Imagine a tiny world replete with its own bustling marketplace, rife with competition and cheaters. This image may have resonance with microbial life—microscopic communities seemingly distinct from our own.
At Yale University’s Microbial Sciences Institute, microbial populations are being studied through a new lens: economics. Alvaro Sanchez, assistant professor of Ecology & Evolutionary Biology established a laboratory at Yale in July 2016 to explore this idea both theoretically and at the bench.
In Sanchez’s laboratory, microbial populations are theorized in the context of two very different threats. The first challenge to these communities is comprised of changes to their ecosystems, such as new limitations on food supply or shifts in the environment. The second challenge, which is of particular interest to Sanchez, is the threat of “freeloaders”—microbes that do not contribute any energy into extracting nutrients from food sources in the environment, but instead benefit from nutrients produced and secreted by other, more industrious microbes. According to Sanchez, such products that are secreted into the environment can be thought of as “public goods”; they are produced to ensure there are enough nutrients in the environment for the population to keep growing, though they could be taken for granted, just like our own public goods.
“Since producing these enzymes [that can yield microbial public goods] is costly, these freeloading [microbes] get the benefits without paying the costs,” Sanchez said. “It brings up the question of whether these freeloading [microbes] would have an evolutionary advantage and eventually exclude the producers,” he added.
Sanchez and his team hypothesize that there are distinct tradeoffs between discouraging freeloaders and sustaining the population as a whole. “The problem is, when cells do [resist freeloaders], they become ecologically fragile,” Sanchez said. Producers could limit their production of public goods to ward off freeloaders; however, during times of inhospitable environmental changes, extra nutrients that would normally help to sustain the population would be lacking. As such, the population as a whole—including the producers—would be more susceptible to destruction. “There is a tradeoff between evolutionary stability and ecological resilience,” Sanchez said, as these freeloaders present an evolutionary threat to the survival of the population.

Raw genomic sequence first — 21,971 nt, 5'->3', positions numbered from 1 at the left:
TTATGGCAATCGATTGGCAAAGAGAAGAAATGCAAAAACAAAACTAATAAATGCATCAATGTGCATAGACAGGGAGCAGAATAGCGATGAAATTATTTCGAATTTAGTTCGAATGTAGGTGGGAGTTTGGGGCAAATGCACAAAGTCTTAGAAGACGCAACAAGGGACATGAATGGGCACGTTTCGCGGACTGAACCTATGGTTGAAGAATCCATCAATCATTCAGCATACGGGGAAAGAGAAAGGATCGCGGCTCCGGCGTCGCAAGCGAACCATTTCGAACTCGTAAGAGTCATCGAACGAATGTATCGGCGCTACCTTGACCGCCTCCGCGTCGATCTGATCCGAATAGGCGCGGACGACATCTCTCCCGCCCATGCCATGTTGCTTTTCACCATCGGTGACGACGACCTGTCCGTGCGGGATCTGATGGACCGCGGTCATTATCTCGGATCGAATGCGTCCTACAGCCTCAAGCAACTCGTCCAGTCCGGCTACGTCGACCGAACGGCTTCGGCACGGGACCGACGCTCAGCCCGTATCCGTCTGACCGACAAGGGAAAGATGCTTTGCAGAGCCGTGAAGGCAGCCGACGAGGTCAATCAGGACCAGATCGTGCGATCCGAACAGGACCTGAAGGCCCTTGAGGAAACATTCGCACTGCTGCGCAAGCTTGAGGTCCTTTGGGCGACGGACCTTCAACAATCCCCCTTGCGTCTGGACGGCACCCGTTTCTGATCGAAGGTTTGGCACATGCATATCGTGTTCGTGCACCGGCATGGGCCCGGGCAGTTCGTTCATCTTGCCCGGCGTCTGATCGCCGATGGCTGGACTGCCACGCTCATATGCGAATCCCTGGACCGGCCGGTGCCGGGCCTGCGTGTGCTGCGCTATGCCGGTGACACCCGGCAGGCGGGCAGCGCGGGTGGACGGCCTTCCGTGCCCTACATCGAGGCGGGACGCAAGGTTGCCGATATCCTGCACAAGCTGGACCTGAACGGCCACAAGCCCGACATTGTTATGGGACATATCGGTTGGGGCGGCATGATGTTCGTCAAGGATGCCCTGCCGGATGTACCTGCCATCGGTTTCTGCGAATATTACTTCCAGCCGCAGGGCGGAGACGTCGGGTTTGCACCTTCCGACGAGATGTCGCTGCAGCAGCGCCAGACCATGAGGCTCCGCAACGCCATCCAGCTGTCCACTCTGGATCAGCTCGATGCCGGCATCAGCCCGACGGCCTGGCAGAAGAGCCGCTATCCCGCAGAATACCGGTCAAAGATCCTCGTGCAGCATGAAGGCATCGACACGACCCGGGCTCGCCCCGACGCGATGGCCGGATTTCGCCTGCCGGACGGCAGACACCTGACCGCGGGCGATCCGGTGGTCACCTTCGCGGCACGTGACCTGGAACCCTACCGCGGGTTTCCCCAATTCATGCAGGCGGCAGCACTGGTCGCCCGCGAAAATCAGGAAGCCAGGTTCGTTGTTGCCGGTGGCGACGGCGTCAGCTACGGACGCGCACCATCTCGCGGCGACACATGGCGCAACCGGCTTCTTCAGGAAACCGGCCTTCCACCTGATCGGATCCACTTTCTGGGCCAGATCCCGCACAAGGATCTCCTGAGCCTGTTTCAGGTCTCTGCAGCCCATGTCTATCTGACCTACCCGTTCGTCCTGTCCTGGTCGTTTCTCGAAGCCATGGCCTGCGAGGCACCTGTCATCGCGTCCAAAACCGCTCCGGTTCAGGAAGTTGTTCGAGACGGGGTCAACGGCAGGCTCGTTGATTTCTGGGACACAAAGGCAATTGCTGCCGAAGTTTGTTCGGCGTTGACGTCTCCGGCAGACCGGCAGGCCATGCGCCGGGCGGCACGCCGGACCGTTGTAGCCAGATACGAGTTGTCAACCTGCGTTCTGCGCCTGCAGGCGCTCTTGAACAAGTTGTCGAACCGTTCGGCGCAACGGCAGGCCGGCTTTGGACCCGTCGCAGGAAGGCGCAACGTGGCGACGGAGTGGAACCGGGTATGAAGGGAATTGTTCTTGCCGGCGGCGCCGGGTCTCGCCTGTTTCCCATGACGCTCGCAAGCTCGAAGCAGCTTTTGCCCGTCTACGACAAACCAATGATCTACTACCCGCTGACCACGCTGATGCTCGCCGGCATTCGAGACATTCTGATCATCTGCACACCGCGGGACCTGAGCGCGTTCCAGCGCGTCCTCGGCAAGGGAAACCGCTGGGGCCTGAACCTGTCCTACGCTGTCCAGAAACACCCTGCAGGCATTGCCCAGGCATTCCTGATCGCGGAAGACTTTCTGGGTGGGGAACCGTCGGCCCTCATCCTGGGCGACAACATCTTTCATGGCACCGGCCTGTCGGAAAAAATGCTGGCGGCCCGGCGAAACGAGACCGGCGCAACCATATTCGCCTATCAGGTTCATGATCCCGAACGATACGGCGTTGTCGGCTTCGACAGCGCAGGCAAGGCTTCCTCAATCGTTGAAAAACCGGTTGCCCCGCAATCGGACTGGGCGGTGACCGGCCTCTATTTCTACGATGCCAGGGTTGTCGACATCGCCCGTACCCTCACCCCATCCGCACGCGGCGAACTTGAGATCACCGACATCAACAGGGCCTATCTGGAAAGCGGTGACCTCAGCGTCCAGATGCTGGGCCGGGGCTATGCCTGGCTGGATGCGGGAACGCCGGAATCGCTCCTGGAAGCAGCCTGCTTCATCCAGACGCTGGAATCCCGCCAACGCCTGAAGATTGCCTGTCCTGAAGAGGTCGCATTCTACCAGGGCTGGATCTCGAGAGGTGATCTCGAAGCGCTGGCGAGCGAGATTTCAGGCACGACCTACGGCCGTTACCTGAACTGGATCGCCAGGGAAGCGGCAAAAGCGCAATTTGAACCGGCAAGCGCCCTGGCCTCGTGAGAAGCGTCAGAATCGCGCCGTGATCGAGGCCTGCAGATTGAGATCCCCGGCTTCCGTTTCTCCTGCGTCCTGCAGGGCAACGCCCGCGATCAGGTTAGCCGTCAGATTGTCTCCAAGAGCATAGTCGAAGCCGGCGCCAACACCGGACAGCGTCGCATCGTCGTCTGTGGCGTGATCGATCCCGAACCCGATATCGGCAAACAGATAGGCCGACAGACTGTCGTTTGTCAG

Sanchez’s team is currently developing a living model of these theories, which may explore yeast populations and their production of sugar, which is controlled by particular enzymes. One option that Sanchez might pursue is a system in which the generation of these enzymes is dependent on how much enzyme has already been expressed—microbial populations already are able to gauge this state by detecting how much sugar is in their immediate environment.
By tinkering with the genomes of yeast, Sanchez’s team can theoretically induce populations to follow the economic strategies of fixed investment or conditional investment. A microbial population adhering to fixed investment would produce increasing amounts of enzyme until they reach a production ceiling, after which they would stop producing the enzyme. Microbial populations pursuing a conditional investment strategy, on the other hand, would evaluate the levels of sugar in their environment to determine how much additional enzyme should be expressed; these enzymes in turn will break down larger food particles to yield more of this sugary public good.
These strategies may help microbial populations discourage cheaters while maintaining resilience to environmental changes. “The next step is to make these theoretical strategies work experimentally,” Sanchez said. While Sanchez’s team is currently able to distinguish between producers and freeloaders based on their enzyme expression levels, the challenge will be to ‘teach’ these microbes some economics—encouraging dynamic changes in gene expression that resemble investment strategies in the human realm.